We all know his name, but I prefer not to use it in a public forum, mostly because his name should not be better known than the names of his victims.
I will use it, though, in private prayer.
Social media is abuzz that the shooter is in court being arraigned. People are looking at the images and using words like “catatonic”, “evil”, “empty”, “scared”.
I think he looks lost. Lost boy, lost soul. Knowing nothing at all about him, I can’t know if he has snapped out of a psychotic episode into comprehension. I have no idea what I am looking at in that image, beyond loss — both the loss he has created in the lives of others (and in the heart of the nation), and the loss within him that contributed to the nightmare he perpetrated.
Scripture says “deep calls unto deep” and the psalmist says “in your light we see light”; does loss seek loss — create more loss — in order that it may be less bereft, less alone?
When I hear about these terrible acts of evil, it always makes me wonder: did this person have anyone in the world, anyone in his life, praying for him? I know what it’s like to go unprayed for, by anyone. It’s an awful, desolate thing, a daily darkness. It is a vast emptiness, and one that seeks to fill itself, which is difficult to do when our culture itself is, in many ways, a vast emptiness that may temporarily distract but can never fill our voids.
If loss seeks loss, in order that it may not be so alone, we will see so much more of this as we become an increasingly empty, cut-off, isolated and secularized people.
While praying for the victims of this man, and for their families, can we pray for this lost soul, too? Can we pray that his soul may be opened to light, receptive to the light that is always seeking it out — for God, like the father of the Prodigal Son, is forever casting his sights to the horizon. He is like a beacon, forever seeking us out and calling us back to him, to his light, so we may not be lost. In the dark.
For those of us who pray the Liturgy of the Hours, each morning at Lauds we chant the Canticle of Zechariah (Luke 1:68-79)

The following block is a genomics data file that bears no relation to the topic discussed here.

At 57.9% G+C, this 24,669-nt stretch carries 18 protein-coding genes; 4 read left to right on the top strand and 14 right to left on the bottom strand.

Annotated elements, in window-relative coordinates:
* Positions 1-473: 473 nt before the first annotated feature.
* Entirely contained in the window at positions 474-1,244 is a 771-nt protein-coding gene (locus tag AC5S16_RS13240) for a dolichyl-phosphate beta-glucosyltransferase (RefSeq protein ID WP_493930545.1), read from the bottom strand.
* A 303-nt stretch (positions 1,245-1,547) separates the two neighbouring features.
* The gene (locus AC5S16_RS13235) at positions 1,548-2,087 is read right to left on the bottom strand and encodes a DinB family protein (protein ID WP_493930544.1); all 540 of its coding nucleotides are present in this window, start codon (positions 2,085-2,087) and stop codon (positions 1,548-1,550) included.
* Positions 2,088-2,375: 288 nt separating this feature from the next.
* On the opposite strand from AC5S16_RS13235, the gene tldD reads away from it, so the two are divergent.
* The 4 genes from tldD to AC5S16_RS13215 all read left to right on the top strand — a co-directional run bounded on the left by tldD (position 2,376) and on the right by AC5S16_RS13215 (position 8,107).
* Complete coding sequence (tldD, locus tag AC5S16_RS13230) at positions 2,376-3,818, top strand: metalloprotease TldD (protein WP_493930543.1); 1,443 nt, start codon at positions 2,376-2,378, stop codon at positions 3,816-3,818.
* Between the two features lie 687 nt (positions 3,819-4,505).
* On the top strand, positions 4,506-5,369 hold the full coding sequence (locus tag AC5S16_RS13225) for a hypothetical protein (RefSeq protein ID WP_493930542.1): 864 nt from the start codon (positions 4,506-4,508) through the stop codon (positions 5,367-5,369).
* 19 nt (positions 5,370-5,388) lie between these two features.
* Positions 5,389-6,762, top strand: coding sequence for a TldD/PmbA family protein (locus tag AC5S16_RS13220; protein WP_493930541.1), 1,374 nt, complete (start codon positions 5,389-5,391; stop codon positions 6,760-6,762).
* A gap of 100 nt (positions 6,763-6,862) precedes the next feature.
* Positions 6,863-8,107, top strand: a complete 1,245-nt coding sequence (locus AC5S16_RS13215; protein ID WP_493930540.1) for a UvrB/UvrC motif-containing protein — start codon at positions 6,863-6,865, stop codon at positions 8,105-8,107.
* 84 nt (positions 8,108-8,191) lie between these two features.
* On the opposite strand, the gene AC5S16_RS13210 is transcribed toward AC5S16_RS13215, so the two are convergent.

In the tender compassion of our God
the dawn from on high shall break upon us,
to shine on those who dwell in darkness and the shadow of death,
and to guide our feet into the way of peace.
Yes, I will pray for the shooter. We must. We really have no choice, if we believe what we say we believe, than to pray for his salvation, and for his deliverance, and for all those who “dwell in darkness” and are in a spiral from which they cannot break free, for the sake of light.
God is not finished with any of us. I will pray for the shooter by his now-terrible name, in hopes that he will be given a new one.
‘”To the victor I shall give some of the hidden manna; I shall also give a white amulet upon which is inscribed a new name, which no one knows except the one who receives it.”‘
Joanne McPortland, great as usual:
. . .the words miracle and monster are cognates. Miracle is rooted in the Latin verb “to look,” monster (like the words demonstrate and monstrance) in the Latin “to show forth,” with a secondary sense of “to warn.” (The first use of the word monster was to describe what circus sideshows called freaks, humans born disfigured or visibly disabled, whose deformities were considered a message from the gods.) Both monsters and miracles shout “Look here! Pay attention!” Both miracles and monsters are signs and wonders.
Read it to its conclusion. You will get goosebumps
Still, Harman said that theory gets complicated in Colorado, where so many residents arrive from elsewhere. ([the Aurora shooter] grew up in California.) Thousands of native Midwesterners live here. Ditto for East Coasters, Texans and Californians.
The Old West myth — and the New West one too, for that matter — holds that people can pull up roots and reinvent themselves. But such transience can lead to emotional isolation. And Harman noted that people who are social misfits and feel ostracized tend to lash out, not withdraw.
Msgr. Charles Pope “If the light in you is darkness, how deep will the dark be?